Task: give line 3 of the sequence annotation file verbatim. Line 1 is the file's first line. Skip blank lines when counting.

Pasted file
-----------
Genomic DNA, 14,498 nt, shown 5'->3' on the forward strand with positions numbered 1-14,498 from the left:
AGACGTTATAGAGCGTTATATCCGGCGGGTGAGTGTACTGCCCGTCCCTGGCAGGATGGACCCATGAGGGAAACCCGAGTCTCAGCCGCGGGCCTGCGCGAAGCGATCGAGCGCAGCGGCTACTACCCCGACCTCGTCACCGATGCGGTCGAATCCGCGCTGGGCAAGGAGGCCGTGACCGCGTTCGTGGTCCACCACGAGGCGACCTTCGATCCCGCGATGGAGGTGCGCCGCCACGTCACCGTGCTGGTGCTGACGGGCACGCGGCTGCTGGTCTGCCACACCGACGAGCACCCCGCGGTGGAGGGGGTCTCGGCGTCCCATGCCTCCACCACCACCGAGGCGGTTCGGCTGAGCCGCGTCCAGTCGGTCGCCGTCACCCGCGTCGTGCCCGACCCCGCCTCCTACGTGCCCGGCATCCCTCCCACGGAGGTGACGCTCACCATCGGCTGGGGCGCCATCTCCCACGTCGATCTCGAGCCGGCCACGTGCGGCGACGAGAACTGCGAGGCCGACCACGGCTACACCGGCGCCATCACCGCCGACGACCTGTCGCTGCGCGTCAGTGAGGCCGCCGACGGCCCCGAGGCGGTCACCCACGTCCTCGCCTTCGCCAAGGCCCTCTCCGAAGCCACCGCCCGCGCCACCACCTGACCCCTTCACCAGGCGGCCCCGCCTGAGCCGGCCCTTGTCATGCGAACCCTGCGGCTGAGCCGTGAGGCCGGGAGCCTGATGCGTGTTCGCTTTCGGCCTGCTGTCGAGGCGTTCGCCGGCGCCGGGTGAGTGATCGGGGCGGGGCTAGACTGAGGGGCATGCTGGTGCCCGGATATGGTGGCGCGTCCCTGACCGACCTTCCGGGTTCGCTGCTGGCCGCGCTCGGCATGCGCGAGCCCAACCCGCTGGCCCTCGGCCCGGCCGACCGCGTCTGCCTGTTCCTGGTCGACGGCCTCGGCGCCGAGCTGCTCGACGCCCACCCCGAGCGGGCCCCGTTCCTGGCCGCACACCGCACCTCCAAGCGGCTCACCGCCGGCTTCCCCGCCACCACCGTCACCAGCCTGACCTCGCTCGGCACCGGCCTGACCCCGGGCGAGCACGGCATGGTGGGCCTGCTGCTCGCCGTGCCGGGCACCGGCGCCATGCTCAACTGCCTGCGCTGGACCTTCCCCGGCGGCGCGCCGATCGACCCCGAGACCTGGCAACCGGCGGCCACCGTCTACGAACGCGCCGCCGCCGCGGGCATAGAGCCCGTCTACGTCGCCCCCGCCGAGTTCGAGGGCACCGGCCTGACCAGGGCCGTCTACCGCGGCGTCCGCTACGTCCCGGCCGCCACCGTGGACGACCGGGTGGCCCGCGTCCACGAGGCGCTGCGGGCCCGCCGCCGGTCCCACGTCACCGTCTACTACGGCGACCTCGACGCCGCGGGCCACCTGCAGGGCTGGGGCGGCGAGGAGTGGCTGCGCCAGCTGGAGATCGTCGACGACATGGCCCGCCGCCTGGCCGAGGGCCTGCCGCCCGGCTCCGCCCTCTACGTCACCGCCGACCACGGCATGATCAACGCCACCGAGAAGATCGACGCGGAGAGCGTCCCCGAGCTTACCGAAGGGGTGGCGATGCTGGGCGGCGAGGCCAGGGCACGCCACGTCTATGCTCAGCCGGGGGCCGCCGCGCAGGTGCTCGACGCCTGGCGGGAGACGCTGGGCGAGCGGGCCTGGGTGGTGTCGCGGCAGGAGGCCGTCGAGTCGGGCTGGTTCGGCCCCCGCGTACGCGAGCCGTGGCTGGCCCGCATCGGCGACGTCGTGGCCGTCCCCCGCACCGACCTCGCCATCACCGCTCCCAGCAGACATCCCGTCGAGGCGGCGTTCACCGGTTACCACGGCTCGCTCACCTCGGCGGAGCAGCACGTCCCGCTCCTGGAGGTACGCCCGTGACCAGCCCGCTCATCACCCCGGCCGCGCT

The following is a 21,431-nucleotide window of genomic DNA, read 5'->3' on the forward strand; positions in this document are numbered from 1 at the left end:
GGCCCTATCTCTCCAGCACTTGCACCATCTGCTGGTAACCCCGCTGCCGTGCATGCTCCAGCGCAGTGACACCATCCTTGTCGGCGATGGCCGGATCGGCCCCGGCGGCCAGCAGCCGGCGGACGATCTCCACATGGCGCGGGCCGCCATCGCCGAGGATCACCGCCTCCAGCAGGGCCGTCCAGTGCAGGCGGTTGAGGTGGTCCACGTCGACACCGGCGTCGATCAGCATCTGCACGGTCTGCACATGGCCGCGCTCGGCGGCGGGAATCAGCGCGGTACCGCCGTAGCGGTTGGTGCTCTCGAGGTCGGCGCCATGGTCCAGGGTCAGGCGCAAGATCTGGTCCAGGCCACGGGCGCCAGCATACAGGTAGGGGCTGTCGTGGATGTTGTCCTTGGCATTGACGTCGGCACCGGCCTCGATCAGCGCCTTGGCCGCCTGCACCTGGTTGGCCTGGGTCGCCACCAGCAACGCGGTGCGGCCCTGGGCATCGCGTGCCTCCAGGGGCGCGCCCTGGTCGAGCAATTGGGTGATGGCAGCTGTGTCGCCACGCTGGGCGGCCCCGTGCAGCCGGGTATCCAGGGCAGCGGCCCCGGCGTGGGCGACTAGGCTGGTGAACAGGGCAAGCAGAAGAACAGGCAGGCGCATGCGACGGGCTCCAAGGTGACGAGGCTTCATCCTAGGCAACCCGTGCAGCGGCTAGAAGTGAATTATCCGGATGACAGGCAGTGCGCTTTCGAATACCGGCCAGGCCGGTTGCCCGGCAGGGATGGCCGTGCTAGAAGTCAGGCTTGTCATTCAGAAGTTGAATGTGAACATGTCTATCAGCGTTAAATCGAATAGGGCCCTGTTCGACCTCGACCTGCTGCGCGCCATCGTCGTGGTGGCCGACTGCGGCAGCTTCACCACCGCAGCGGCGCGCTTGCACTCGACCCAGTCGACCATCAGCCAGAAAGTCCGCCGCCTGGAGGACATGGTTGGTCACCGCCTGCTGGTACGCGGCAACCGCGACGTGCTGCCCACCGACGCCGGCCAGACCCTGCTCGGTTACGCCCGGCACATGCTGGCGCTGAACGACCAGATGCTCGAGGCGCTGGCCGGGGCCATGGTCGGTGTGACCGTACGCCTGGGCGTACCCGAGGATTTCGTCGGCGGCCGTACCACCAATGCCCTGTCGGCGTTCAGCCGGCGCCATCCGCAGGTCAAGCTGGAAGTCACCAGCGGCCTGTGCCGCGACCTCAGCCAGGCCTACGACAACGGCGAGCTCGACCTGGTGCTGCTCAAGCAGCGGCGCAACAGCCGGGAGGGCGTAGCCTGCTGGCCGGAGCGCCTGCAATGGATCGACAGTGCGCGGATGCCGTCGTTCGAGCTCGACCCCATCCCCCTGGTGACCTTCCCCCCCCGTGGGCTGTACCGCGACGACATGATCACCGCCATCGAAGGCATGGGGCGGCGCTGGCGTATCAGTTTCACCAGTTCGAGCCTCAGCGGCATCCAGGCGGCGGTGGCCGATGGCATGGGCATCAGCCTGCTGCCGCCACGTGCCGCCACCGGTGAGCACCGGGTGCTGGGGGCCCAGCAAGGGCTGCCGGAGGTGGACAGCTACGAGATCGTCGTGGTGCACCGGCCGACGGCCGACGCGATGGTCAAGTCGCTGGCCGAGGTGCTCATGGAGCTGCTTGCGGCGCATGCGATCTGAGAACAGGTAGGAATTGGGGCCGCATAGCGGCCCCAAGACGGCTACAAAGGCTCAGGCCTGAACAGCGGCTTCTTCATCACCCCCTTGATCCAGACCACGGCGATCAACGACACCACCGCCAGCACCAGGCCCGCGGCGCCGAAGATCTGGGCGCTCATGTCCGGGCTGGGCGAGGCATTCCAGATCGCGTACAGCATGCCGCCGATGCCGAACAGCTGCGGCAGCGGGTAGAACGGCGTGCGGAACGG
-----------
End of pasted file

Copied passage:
The following is a 21,431-nucleotide window of genomic DNA, read 5'->3' on the forward strand; positions in this document are numbered from 1 at the left end: